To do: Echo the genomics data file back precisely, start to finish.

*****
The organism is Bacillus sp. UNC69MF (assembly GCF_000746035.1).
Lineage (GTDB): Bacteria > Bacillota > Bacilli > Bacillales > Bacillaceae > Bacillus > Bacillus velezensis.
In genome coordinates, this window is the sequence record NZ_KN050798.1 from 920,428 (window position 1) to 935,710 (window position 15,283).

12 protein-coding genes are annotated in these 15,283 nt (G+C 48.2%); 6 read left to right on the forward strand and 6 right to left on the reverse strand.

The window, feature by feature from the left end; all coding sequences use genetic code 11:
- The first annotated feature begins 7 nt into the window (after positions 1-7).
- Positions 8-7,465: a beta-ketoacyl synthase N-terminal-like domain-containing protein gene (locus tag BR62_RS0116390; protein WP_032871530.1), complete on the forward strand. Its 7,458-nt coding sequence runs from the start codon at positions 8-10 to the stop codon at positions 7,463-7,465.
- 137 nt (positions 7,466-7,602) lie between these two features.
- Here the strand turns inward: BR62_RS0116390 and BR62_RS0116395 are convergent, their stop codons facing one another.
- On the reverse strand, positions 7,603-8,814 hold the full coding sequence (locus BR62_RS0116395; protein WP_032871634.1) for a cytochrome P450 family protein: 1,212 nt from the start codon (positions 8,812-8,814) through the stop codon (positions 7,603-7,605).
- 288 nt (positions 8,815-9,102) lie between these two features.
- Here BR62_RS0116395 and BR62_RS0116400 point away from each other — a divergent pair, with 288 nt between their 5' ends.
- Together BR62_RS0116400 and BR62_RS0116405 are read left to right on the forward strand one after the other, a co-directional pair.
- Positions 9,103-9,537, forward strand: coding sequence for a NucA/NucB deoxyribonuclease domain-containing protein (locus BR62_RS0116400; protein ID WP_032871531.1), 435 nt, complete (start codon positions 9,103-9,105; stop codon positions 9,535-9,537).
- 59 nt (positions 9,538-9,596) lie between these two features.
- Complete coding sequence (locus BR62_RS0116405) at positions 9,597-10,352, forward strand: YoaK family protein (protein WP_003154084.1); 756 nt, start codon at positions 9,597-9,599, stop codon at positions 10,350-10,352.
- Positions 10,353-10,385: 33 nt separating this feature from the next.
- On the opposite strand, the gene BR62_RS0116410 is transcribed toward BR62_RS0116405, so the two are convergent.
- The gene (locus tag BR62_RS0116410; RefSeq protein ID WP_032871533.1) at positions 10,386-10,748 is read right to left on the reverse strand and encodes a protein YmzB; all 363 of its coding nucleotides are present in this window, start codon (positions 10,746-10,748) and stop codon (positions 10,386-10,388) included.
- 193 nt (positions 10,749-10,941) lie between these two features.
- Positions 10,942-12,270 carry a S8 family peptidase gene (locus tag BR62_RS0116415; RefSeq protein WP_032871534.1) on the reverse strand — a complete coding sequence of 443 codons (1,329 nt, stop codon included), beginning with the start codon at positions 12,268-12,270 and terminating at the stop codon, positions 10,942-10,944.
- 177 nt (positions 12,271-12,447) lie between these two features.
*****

The organism is Bacillus sp. UNC69MF (assembly GCF_000746035.1).
Lineage (GTDB): Bacteria > Bacillota > Bacilli > Bacillales > Bacillaceae > Bacillus > Bacillus velezensis.
In genome coordinates, this window is the sequence record NZ_KN050798.1 from 920,428 (window position 1) to 935,710 (window position 15,283).

12 protein-coding genes are annotated in these 15,283 nt (G+C 48.2%); 6 read left to right on the forward strand and 6 right to left on the reverse strand.

The window, feature by feature from the left end; all coding sequences use genetic code 11:
- The first annotated feature begins 7 nt into the window (after positions 1-7).
- Positions 8-7,465: a beta-ketoacyl synthase N-terminal-like domain-containing protein gene (locus tag BR62_RS0116390; protein WP_032871530.1), complete on the forward strand. Its 7,458-nt coding sequence runs from the start codon at positions 8-10 to the stop codon at positions 7,463-7,465.
- 137 nt (positions 7,466-7,602) lie between these two features.
- Here the strand turns inward: BR62_RS0116390 and BR62_RS0116395 are convergent, their stop codons facing one another.
- On the reverse strand, positions 7,603-8,814 hold the full coding sequence (locus BR62_RS0116395; protein WP_032871634.1) for a cytochrome P450 family protein: 1,212 nt from the start codon (positions 8,812-8,814) through the stop codon (positions 7,603-7,605).
- 288 nt (positions 8,815-9,102) lie between these two features.
- Here BR62_RS0116395 and BR62_RS0116400 point away from each other — a divergent pair, with 288 nt between their 5' ends.
- Together BR62_RS0116400 and BR62_RS0116405 are read left to right on the forward strand one after the other, a co-directional pair.
- Positions 9,103-9,537, forward strand: coding sequence for a NucA/NucB deoxyribonuclease domain-containing protein (locus BR62_RS0116400; protein ID WP_032871531.1), 435 nt, complete (start codon positions 9,103-9,105; stop codon positions 9,535-9,537).
- 59 nt (positions 9,538-9,596) lie between these two features.
- Complete coding sequence (locus BR62_RS0116405) at positions 9,597-10,352, forward strand: YoaK family protein (protein WP_003154084.1); 756 nt, start codon at positions 9,597-9,599, stop codon at positions 10,350-10,352.
- Positions 10,353-10,385: 33 nt separating this feature from the next.
- On the opposite strand, the gene BR62_RS0116410 is transcribed toward BR62_RS0116405, so the two are convergent.
- The gene (locus tag BR62_RS0116410; RefSeq protein ID WP_032871533.1) at positions 10,386-10,748 is read right to left on the reverse strand and encodes a protein YmzB; all 363 of its coding nucleotides are present in this window, start codon (positions 10,746-10,748) and stop codon (positions 10,386-10,388) included.
- 193 nt (positions 10,749-10,941) lie between these two features.
- Positions 10,942-12,270 carry a S8 family peptidase gene (locus tag BR62_RS0116415; RefSeq protein WP_032871534.1) on the reverse strand — a complete coding sequence of 443 codons (1,329 nt, stop codon included), beginning with the start codon at positions 12,268-12,270 and terminating at the stop codon, positions 10,942-10,944.
- 177 nt (positions 12,271-12,447) lie between these two features.